- - ABC-INDEX - -


Pacific Asia Museum


Pacific Asia Museum

USC PAM, founded in 1971, is located in a 1924 Chinese Qing Dynasty-inspired mansion in downtown Pasadena and has a collection of more than 17,000 items from across Asia and the Pacific Islands, spanning more than 5,000 years.
- source : news.usc.edu/63742
University of Southern California - USC


One portrayal of the Buddhist monk Daruma from our current exhibition
"Insight: The Path of Bodhidharma."
Takashi Murakami, Oval Buddha, 2000, Plastic, silicone,
Gift of David L. Kamansky. (2014)

- source : PAM on facebook

source : www.pacificasiamuseum.org


- quote
Insight: The Path of Bodhidharma
explores the portrayal of the Buddhist monk Bodhidharma (known as Daruma in Japan) and how this religious figure has become a popular icon through an array of objects from paintings and sculptures to decorative objects and toys.

Credited with introducing Chan (Zen in Japanese) Buddhism in China in the 6th century, the Indian monk Bodhidharma has become a well-known subject in Buddhist art, frequently depicted in ways that emphasize his non-East Asian origin and iconoclastic persona. As Chan (Zen) Buddhism gained popularity, various legends associated with the Chan patriarch evolved, and artists began to depict those legends alongside his portraits.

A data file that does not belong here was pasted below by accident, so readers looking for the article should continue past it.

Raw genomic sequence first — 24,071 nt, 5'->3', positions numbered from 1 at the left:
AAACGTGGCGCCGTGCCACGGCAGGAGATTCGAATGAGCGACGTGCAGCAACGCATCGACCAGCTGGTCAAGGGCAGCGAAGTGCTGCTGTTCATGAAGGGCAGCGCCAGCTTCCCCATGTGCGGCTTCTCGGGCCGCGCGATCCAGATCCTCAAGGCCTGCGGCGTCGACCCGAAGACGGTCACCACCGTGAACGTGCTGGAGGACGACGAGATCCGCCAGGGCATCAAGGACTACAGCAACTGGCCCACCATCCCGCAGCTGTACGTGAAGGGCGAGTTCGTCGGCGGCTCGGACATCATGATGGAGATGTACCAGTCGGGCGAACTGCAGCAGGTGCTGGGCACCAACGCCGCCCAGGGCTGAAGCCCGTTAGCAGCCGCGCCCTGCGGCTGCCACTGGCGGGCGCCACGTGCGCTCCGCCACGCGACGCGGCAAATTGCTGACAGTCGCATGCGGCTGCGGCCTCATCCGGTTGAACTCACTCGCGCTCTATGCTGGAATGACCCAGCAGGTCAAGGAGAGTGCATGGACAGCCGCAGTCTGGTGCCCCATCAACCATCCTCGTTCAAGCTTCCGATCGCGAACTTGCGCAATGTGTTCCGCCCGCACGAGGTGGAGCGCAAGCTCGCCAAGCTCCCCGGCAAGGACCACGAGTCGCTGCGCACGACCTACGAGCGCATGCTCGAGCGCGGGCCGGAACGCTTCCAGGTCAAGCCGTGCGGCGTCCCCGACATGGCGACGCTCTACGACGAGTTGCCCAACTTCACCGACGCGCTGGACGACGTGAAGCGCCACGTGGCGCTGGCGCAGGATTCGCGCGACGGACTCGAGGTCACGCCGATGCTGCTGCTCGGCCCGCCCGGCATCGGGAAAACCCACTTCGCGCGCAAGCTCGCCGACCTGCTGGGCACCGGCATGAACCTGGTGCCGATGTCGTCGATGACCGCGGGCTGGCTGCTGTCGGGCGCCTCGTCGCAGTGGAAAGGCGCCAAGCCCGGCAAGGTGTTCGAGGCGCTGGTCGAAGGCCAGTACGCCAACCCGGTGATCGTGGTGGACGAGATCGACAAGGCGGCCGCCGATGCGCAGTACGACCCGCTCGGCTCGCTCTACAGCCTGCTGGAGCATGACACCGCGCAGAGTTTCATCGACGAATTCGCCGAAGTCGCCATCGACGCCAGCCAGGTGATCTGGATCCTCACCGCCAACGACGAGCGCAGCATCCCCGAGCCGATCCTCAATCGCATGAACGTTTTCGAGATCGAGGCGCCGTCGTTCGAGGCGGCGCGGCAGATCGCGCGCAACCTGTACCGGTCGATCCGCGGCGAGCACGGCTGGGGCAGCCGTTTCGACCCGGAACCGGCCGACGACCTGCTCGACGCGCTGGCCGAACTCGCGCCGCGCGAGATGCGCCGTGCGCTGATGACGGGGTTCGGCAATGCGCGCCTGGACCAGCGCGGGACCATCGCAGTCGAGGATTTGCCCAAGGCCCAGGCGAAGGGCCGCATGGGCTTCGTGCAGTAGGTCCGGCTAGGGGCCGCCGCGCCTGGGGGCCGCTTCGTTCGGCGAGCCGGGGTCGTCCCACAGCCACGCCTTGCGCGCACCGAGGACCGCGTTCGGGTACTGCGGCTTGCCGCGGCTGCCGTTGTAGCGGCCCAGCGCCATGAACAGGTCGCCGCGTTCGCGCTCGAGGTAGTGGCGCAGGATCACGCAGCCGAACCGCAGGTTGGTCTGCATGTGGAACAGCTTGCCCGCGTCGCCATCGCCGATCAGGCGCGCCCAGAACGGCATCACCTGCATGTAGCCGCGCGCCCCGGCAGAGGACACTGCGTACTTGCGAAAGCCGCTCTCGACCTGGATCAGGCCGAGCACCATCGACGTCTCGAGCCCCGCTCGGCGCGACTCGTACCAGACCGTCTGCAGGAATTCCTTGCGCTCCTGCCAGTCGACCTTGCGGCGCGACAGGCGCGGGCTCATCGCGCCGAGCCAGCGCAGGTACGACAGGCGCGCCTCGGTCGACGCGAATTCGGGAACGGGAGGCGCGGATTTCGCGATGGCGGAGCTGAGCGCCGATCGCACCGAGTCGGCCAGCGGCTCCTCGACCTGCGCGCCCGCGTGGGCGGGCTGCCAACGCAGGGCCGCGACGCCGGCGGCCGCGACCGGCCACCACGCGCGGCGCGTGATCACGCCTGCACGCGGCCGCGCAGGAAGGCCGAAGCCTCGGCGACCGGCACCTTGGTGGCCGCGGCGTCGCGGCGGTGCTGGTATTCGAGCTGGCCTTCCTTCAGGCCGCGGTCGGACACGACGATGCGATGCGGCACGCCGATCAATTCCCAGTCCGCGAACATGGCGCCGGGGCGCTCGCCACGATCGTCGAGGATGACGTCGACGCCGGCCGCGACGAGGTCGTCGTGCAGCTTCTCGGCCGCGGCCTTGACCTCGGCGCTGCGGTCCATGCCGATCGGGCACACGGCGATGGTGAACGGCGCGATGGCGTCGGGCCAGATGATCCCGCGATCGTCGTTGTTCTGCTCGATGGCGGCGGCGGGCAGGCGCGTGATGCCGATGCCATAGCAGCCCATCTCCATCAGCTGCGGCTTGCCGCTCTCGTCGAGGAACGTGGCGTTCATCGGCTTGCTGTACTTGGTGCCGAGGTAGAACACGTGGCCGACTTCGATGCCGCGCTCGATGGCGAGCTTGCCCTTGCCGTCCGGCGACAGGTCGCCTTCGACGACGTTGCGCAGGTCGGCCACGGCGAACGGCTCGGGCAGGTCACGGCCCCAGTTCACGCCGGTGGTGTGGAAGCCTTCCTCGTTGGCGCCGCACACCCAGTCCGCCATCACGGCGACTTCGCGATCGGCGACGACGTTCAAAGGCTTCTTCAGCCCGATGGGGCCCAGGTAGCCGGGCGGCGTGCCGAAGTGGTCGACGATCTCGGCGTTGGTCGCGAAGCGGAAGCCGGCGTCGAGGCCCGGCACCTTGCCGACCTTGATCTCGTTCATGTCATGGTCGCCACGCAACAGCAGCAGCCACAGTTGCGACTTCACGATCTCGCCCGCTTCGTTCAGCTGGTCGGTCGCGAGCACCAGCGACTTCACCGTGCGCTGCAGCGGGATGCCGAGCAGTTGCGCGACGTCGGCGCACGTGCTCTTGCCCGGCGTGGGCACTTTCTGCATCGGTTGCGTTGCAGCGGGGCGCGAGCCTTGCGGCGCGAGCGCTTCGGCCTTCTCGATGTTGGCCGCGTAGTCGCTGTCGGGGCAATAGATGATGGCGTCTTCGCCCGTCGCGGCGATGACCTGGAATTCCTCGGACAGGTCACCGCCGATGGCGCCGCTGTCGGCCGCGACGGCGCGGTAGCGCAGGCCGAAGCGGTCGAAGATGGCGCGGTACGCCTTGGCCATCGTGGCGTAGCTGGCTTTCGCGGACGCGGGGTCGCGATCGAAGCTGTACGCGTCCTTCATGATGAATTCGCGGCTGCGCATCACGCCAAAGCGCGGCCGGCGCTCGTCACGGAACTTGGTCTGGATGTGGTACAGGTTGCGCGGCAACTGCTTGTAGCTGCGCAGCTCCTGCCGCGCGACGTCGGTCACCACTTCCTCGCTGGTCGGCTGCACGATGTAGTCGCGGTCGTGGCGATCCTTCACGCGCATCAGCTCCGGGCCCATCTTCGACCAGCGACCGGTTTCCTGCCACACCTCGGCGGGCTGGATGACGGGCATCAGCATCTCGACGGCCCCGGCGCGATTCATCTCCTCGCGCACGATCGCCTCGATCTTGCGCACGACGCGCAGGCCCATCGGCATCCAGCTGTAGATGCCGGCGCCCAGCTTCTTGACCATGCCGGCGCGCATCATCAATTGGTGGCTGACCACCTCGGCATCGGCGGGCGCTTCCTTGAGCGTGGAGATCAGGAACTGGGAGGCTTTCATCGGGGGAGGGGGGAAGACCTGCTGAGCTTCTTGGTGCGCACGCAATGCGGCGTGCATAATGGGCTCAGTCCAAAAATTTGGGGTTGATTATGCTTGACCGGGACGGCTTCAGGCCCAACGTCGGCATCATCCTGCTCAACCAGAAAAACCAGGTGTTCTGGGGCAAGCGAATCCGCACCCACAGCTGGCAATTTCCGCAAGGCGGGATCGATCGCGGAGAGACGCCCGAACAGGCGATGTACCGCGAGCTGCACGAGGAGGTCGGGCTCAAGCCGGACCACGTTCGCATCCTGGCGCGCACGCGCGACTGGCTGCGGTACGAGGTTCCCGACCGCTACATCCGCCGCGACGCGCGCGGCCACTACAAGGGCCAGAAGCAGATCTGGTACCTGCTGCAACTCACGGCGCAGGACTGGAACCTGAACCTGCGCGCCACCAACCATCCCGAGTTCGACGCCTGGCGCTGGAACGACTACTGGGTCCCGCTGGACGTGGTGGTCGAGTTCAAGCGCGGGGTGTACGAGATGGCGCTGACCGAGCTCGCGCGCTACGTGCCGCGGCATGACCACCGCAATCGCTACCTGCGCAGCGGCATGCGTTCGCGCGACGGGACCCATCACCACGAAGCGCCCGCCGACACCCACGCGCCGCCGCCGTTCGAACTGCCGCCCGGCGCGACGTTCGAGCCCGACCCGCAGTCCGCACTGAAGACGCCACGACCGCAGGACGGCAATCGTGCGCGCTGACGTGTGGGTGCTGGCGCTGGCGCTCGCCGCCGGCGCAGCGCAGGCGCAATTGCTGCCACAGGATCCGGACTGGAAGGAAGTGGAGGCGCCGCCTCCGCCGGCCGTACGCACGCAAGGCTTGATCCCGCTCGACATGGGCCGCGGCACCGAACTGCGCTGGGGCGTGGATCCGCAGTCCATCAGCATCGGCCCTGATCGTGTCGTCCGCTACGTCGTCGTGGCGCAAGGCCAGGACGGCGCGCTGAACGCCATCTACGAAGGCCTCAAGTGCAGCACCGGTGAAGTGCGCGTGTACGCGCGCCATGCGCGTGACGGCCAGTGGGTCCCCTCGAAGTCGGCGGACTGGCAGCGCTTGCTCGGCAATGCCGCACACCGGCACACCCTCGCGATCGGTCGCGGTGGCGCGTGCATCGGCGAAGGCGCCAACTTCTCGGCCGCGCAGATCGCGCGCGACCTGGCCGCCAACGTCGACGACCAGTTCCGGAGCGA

Traditional depictions of Bodhidharma were executed in ink monochrome with free expressive brush strokes, alluding to his teaching that focuses on the spontaneous nature of reaching enlightenment through meditation. During the Edo period (1603-1868) in Japan, the traditional sternness of this pious monk's expression went through a radical change as he was often paired with a courtesan of the pleasure quarters—a parody to expose the hypocrisy of society.

Today, Bodhidharma's depictions are still widely found both in fine art and pop culture.

- source : www.usc.edu/calendar


- quote
Mitate-e metaphors in Japanese art